Events

December 22, 2017
 

Nellis hosts annual tribal meeting

Tags:
Lawrence Crespo
Nellis AFB, Nev.

A Duckwater Shoshone Indian displays his tribal headdress during the Native American Heritage Month ceremony at Nellis Air Force Base, Nev., Nov. 28, 2017. In 1990, President George H. W. Bush declared November as National American Indian Heritage Month.

The 99th Civil Engineer Squadron Installation Management Flight along with Nellis Air Force Base senior leadership hosted the annual Native American Tribal meeting at the Club Nov. 28, 2017.

This year commemorates the 21st year of government to government partnership with 17 tribes with ancestral ties with Nellis AFB, Creech AFB and the Nevada Test and Training Range.

Representatives from tribes throughout Arizona, Utah, California and Nevada attended the meeting to discuss concerns and to pay tribute to the Native American culture in the southwest United States.

“The meetings are important for many reasons including success of the (Air Force’s) mission since there are traditional Native American lands we are using,” said Kish LaPierre 99th CES cultural resource manager and event organizer. “We are also complying with various laws including 36CFR 800 under the National Historic Preservation Act (NHPA) as well as American Indian Religious Freedoms Act (AIRFA).”

The land utilized by the Department of Defense belonged to the Native Americans long before Nellis was established. Many sites remain sacred and are historic to the members and descendants of the tribes who had inhabited the area at one point.

The Nellis tribal meeting was developed to preserve those areas and to facilitate positive relations between the U. S. government and Native American community.

Anita Holmes, of the Fort Mojave Indian Tribe, proudly explains her culture to Master Sgt. La Nette Berard, Airman 1st Class Talia Wilson and Airman 1st Class Selena Gore, 99th Communications Squadron, during the Native American Heritage Month ceremony at Nellis Air Force Base, Nev., Nov. 28, 2017. The Mojave Indians are known as the People of the River, their culture traces the earthly origins of its people to the Newberry Mountains, located northwest of the present reservation inside the Lake Mead National Recreation Area.

“One of the things that’s important for us with our ties with Nellis Air Force Base, the Nevada Test and Training Range and the entire region is our cultural landscape,” said Richard Arnold, member of the Pahrump Paiute Tribe in Southern Nevada. “Some people might think if you look out there it’s desolate and nothing is out there but tumble weeds and sage brush.

“To us you’re looking at our pharmacies, churches, stores and schools. Everything we need to survive is out there on those lands and often people tend to disregard that.”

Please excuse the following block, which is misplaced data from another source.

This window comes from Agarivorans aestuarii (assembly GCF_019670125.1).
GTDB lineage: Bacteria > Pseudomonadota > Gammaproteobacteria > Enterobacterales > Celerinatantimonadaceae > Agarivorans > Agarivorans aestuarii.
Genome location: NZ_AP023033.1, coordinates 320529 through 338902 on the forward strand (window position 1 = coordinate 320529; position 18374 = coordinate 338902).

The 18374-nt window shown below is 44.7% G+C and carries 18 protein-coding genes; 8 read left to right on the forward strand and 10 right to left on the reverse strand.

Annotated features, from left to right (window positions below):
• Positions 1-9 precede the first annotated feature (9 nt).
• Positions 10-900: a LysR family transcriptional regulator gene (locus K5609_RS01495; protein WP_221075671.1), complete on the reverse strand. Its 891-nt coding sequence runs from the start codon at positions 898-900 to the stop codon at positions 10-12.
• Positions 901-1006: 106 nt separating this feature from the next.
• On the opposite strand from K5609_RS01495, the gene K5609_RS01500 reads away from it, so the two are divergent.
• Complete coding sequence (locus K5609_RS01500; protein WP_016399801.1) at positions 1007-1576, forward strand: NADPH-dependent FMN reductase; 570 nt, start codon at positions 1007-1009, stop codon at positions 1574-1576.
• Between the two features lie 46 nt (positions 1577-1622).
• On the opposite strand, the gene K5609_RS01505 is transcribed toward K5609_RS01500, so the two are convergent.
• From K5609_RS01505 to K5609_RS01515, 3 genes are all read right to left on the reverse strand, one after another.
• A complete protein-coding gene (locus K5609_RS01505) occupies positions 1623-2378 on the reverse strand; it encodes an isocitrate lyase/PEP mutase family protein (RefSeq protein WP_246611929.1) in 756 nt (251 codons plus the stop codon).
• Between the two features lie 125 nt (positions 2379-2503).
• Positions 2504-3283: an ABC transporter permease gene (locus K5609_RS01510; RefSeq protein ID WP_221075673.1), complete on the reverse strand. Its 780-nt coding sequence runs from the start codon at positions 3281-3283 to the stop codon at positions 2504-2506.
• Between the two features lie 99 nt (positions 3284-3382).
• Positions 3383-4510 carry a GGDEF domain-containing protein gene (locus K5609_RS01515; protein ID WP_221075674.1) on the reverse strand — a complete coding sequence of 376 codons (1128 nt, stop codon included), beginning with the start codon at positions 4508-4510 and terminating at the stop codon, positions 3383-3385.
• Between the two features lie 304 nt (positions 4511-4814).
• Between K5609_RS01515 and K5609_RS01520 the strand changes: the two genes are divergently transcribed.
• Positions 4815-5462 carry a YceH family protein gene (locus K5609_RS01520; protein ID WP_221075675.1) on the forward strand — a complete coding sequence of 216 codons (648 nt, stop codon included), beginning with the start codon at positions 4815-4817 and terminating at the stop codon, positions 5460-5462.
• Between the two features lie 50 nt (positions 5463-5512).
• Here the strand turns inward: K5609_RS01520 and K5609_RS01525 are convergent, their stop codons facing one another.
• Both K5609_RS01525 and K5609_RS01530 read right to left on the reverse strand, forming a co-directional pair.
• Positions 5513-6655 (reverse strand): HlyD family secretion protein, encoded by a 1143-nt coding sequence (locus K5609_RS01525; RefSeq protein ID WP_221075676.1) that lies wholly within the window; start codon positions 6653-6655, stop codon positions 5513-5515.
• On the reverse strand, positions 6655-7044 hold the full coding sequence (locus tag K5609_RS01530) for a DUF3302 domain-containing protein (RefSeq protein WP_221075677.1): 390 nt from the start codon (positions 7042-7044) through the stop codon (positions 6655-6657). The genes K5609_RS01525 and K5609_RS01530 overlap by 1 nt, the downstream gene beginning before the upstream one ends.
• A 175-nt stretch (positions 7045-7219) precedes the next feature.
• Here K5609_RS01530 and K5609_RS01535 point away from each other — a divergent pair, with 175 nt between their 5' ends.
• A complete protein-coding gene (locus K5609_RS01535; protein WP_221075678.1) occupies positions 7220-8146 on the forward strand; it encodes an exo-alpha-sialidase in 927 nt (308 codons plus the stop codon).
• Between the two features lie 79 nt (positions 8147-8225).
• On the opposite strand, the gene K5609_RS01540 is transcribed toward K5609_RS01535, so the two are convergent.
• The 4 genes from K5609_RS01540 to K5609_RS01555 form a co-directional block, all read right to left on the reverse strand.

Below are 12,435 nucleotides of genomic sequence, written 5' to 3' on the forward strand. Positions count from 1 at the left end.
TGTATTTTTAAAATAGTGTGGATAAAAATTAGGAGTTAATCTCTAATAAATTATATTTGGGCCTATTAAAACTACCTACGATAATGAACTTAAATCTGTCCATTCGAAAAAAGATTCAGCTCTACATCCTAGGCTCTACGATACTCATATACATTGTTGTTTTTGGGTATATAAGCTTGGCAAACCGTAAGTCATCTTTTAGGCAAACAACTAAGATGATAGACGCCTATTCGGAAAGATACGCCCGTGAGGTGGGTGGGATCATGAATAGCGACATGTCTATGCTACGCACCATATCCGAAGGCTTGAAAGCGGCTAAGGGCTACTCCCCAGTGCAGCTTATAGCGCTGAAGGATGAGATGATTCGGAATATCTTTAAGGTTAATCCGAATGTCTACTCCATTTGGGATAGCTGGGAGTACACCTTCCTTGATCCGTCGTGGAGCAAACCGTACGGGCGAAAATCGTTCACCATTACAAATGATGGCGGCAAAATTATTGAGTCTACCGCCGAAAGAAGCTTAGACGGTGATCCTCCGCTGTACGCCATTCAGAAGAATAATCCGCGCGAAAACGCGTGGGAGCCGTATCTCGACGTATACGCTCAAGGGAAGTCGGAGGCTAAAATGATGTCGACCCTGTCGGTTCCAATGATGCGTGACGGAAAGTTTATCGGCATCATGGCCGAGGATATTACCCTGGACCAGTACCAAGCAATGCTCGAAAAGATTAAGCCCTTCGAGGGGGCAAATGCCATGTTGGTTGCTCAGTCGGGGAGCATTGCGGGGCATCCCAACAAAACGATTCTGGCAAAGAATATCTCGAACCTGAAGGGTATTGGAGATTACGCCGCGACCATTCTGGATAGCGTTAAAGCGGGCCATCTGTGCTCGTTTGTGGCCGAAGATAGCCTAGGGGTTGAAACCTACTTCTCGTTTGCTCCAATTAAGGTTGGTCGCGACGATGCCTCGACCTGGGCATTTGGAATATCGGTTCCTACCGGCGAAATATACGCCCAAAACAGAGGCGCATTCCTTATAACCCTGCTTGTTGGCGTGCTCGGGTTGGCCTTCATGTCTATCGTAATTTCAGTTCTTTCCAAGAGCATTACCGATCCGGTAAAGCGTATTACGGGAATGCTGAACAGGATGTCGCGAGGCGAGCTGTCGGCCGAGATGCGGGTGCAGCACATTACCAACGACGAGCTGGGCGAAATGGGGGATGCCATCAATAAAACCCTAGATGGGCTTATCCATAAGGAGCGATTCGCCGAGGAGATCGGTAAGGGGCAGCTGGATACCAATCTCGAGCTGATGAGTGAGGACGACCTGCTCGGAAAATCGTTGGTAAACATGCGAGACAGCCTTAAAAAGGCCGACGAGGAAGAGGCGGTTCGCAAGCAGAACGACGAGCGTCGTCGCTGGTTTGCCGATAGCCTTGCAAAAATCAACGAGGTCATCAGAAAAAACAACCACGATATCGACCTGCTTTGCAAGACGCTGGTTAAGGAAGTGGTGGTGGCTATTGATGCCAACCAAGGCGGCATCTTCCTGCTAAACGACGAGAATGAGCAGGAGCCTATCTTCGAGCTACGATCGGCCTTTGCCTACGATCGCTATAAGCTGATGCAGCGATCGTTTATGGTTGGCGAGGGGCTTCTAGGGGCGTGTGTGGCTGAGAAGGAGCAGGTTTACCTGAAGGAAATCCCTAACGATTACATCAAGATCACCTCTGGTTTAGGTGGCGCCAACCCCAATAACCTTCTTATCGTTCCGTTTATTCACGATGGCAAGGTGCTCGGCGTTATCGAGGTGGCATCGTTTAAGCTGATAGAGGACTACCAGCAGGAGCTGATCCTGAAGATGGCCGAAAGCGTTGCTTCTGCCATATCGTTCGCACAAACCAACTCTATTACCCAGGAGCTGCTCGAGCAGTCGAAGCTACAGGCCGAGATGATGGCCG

The DOD is committed to the Native American program.

According to Arnold, the tribes are involved and integrated with the program on all levels. They understand the mission and why the Air Force is here. And the tribes understand they have a responsibility to protect the natural resources out there for cultural reasons.

A young female Duckwater Shoshone Indian performs a native dance during the Native American Heritage Month ceremony at Nellis Air Force Base, Nev., Nov. 28, 2017. Tribal dance is common among the Native American Indians and reflects their varying musical styles and traditions.

Nellis and the NTTR are committed to getting the tribes participation in field work and supporting the Air Force mission and hopefully to have their interest, continued support, and participation in the Legislative Environmental Impact Statement for the Land Renewal.

This year’s tribal meeting was held in conjunction with Nellis’ Native American Heritage Month celebration.

At the start of the day, attendees boarded a bus to visit archaeological sites in Area II on Nellis. Afterwards, during the Native American Heritage Month ceremony various tribe elders told stories of their culture and tribe members displayed clay pottery, handmade baby carrying boards, bead work and entertained the Nellis community with native bird songs and dances.

In 1990, President George H. W. Bush declared November as National American Indian Heritage Month, thereafter the celebration was commonly referred to as Native American Heritage Month.
 

A Duckwater Shoshone Indian performs a native dance during the Native American Heritage Month ceremony at Nellis Air Force Base, Nev., Nov. 28, 2017. The Duckwater Shoshone Tribe is a federally recognized tribe of the Western Shoshone, their reservation is based in central Nevada in the high desert Railroad Valley in Nye County.

 

Mojave Indians bead work on display during the annual Native America Tribal meeting held at Nellis Air Force Base, Nev., Nov. 28, 2017. The Fort Mojave Indian tribe reside on the lower Colorado River.

 

Dalton Tom, of Southern Paiute Indian Tribe, waits to present the colors during the Native American Heritage Month opening ceremony at Nellis Air Force Base, Nev., Nov. 28, 2017. The Northern and Southern Paiute Indians have migrated seasonally throughout the Arizona, Nevada and Utah arid lands for thousands of years.

 

An Owens Valley Tribe musical drum on display during the annual Native America Tribal meeting held at Nellis Air Force Base, Nev., Nov. 28, 2017. Native American drums are the oldest and most important instrument to the native culture.




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